At my daughter's Quaker school, the kids call their teachers by their first names. It wasn't the case when I was at Quaker school back in the Neolithic era. It was Mrs., Miss, Mr. "Ms." was still a news item at the time, not yet filtered into the culture.
Some people are convinced that this breeds disrespect in the students. I'll concede that names are powerful. As a kid, I had trouble saying my own name when I met people. For me, anyone labeled Mr. or Mrs., was, by definition, someone I couldn't open up to. My job was to be polite to the "Mrs." I encountered, and the relationship ended there. I probably I lost out on some potential relationships--"Of course I can't risk opening up to adults"--which the adults I encountered would, in fact, have encouraged. Of course, the problem was bigger than how I addressed anyone. When my kids were little, I had a lot of ambivalence about how they should address adults, and the result was a piebald mix of Mr., Mrs., Ms., first names, and the occasional 'Aunt.'
What about respect for authority? What I've noticed at C's school is that the kids who are disrespectful to teachers are the same kids who would, in another, more traditional school, be just as disrespectful--if more outwardly conforming than at a Quaker school.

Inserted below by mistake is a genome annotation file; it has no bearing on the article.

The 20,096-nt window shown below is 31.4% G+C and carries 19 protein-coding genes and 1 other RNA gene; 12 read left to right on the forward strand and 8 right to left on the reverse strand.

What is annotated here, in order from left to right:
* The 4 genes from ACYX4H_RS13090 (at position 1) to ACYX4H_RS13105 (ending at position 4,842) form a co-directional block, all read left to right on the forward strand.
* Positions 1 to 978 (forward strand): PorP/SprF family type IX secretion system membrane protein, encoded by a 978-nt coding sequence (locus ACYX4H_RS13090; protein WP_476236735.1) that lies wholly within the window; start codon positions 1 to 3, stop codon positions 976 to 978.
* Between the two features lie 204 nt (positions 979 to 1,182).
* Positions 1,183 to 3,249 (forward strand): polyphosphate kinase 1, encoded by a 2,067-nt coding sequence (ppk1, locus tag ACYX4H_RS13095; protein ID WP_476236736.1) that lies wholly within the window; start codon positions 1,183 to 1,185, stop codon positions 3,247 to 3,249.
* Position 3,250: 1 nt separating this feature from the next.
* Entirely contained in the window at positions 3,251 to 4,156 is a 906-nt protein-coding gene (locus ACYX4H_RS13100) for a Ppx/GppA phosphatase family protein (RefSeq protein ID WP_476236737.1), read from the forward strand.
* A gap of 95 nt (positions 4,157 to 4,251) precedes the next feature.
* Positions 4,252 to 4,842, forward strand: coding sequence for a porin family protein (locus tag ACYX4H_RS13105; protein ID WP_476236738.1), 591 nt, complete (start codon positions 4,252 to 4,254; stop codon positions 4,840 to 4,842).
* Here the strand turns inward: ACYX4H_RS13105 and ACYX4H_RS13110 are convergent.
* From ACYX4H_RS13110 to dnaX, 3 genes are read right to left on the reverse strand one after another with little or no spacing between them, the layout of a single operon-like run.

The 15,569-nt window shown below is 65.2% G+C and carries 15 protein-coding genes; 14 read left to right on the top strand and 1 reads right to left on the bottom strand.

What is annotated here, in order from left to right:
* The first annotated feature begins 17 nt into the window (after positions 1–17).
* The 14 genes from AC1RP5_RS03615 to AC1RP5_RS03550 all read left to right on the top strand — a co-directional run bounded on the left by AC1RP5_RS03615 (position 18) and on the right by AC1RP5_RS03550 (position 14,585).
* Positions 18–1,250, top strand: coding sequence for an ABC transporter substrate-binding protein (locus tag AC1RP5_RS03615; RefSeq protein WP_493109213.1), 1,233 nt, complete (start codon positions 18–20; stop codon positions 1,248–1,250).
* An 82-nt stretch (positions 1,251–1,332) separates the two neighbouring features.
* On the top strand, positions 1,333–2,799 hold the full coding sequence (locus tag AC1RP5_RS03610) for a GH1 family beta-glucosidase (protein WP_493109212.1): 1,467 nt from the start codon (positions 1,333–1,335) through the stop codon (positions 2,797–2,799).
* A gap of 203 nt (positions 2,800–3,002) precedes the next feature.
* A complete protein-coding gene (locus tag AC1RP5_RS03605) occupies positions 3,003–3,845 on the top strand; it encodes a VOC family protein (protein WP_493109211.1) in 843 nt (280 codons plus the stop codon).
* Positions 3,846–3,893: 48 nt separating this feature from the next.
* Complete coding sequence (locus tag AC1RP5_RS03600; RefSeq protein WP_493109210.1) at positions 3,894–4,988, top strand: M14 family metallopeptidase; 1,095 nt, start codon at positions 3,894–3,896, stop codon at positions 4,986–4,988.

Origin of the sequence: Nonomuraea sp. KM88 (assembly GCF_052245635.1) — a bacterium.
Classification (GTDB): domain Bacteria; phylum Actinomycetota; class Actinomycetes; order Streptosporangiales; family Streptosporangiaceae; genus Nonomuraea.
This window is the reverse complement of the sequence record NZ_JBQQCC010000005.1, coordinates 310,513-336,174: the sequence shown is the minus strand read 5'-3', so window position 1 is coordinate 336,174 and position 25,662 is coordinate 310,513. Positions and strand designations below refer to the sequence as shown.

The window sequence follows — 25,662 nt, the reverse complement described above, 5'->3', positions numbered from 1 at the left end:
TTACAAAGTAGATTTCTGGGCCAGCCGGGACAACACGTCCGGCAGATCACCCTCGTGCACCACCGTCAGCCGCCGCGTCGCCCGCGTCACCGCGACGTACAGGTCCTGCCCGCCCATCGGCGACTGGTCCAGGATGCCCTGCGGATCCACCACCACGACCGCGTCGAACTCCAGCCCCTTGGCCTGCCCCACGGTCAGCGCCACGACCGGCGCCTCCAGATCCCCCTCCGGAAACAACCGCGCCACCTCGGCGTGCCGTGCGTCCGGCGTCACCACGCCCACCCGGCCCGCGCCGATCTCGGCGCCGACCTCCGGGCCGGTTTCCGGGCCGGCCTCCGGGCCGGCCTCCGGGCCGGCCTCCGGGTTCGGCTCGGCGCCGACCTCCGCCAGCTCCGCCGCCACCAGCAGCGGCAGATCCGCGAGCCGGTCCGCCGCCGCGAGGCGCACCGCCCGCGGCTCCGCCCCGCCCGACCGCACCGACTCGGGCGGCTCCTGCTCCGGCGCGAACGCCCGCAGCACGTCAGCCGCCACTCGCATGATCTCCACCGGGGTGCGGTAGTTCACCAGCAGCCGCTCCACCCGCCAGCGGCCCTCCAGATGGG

I'm very grateful that C. is in a place where teachers are approachable. The first-name-basis thing is symbolic of that. The authority/respect issue is mediated by the mutual respect that this community works very hard to maintain across the board. It's not static, and I'm sure it's more time-consuming than the traditional approach. Teachers are accountable for how they interact with students, and students mature in respect as they get older. It can be a messy process, and this is the heart of the matter. Openness is hard to maintain skillfully, but it's necessarily not the doorway to laxity and disrespect.
KUDOS TO THOSE WHO PARTICIPATED IN THE QUIDDITY QUIZ.
RESULTS WILL BE POSTED WEDNESDAY NIGHT, 10/27!